Shadows | NZ Photo Art



After I bought my very first camera as an amateur photographer, I only focused on the light and did not pay attention to where the shadows fell. I now realise what a pity this was that I did not know any better. Shadows are not simply a dark mass that borders the light, but an entity that is as alive as the light itself.

To light a subject you want to photograph with your light source from the front may seem to be a universal recipe for good photography, but it is not. Front lighting results in the absence of shadows on your subject and produces a flattened effect, doing nothing to bring out detail or providing an impression of depth. The human eye sees in three dimensions and can compensate for poor lighting. A photograph is only two-dimensional; therefore, to give an impression of form, depth and texture to an object, you need to be creative using shadows.

Shadows are a photographer most powerful element in modelling a three dimensional object on a photo, which is a two dimensional medium. Paint artists use shadows to give three dimensional effects, and so should photographers as well. A photographer creates a picture with light and a paint artist uses paint, but the same principles apply.

Some of the most powerful uses of shadows are to reveal form, texture and to guide the attention of viewers where you want it, as shadows always have a shape. Shadows are also spectacular for highlighting emotions to generate dramatic and mysterious effects. Shadows create contrast, which is a highly effective method to create high drama in a photograph. One of my personal favourites is when shadows are used effectively when taking photos of an elderly person’s face with wrinkles. If you are smart with your shadows, you can capture so much emotion and drama in a photo of our precious elderly people.

Light creates shadow and the interaction of the two is fascinating. Mastering the shadows are just as important as mastering the light, and will open up an almost infinite window of opportunity. Shadows can reveal details that can create striking pictures of ordinary objects that are otherwise hardly worth photographing.


Refer to the photos of the soap above. The soap has only one colour without any contrast. If you have no shadows on the soap, you will only see a silhouette of the soap without any detail whatsoever. The photo on the right has very little shadows due to poor lightingKiwi techniques. In the photo on the left, I tried to be smart with shadows to reveal the form of the soap as well as the texture. The only difference between the two photos is the positioning of the light. The camera settings are exactly the same in both photos.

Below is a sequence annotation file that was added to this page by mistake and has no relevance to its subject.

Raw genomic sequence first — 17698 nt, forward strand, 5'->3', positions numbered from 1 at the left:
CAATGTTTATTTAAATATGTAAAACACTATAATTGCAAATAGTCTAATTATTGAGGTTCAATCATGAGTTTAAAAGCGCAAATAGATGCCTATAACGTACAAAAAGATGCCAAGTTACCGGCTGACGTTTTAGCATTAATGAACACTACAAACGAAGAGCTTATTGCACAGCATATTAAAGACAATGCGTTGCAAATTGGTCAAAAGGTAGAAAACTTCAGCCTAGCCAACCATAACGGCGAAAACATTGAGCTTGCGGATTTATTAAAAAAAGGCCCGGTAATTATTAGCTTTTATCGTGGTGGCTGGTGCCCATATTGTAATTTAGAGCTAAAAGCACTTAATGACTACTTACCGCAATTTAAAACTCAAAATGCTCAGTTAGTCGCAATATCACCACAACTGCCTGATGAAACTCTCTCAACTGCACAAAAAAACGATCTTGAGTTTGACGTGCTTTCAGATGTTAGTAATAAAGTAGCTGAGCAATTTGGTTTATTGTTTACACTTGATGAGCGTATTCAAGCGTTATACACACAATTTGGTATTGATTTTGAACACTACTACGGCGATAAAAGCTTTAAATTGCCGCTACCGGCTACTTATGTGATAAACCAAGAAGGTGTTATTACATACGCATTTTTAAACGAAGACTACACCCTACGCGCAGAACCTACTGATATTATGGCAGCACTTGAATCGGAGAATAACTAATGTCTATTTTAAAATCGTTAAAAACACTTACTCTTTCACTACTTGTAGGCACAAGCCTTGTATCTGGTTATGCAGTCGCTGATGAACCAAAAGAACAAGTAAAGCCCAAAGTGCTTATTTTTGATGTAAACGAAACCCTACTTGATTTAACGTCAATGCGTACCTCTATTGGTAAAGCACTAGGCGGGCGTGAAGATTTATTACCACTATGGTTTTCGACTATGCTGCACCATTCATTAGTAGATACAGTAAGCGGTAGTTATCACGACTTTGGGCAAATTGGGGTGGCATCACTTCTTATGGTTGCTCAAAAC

In the photo of the capsicums, I used shadows to reveal its form. Even the little scars on the yellow capsicum are visible due to the shadows. Imagine this photo without any shadows. The shape of each capsicum will be completely lost as each capsicum has very little contrast in colour. The photo of the kiwi fruit is an example of using shadows to reveal texture.

Most of the time the direction of the light is the great differentiator between a great and a poor photo.


Hard light creates deep shadows with hard defined edges, while soft light creates broad, soft, shadows with a feathered edge. The distance of the light source to the object casting the shadow will also change the characteristics of the shadow.

Pictures taken with a flash or in direct sunlight often have dark shadows and bright highlights that can be harsh and unflattering. If you are shooting in full automatic, your camera will have problems finding the balance between the bright highlights and dark shadows, and will result in washed out colours on the photo.

The good news is that even the sunlight can be managed to give a soft light resulting in soft pleasing shadows. In the next post I can give some ideas how to manage different light sources cheaply.

Be creative with shadows, it is free and will also transform your picture into a piece of art.

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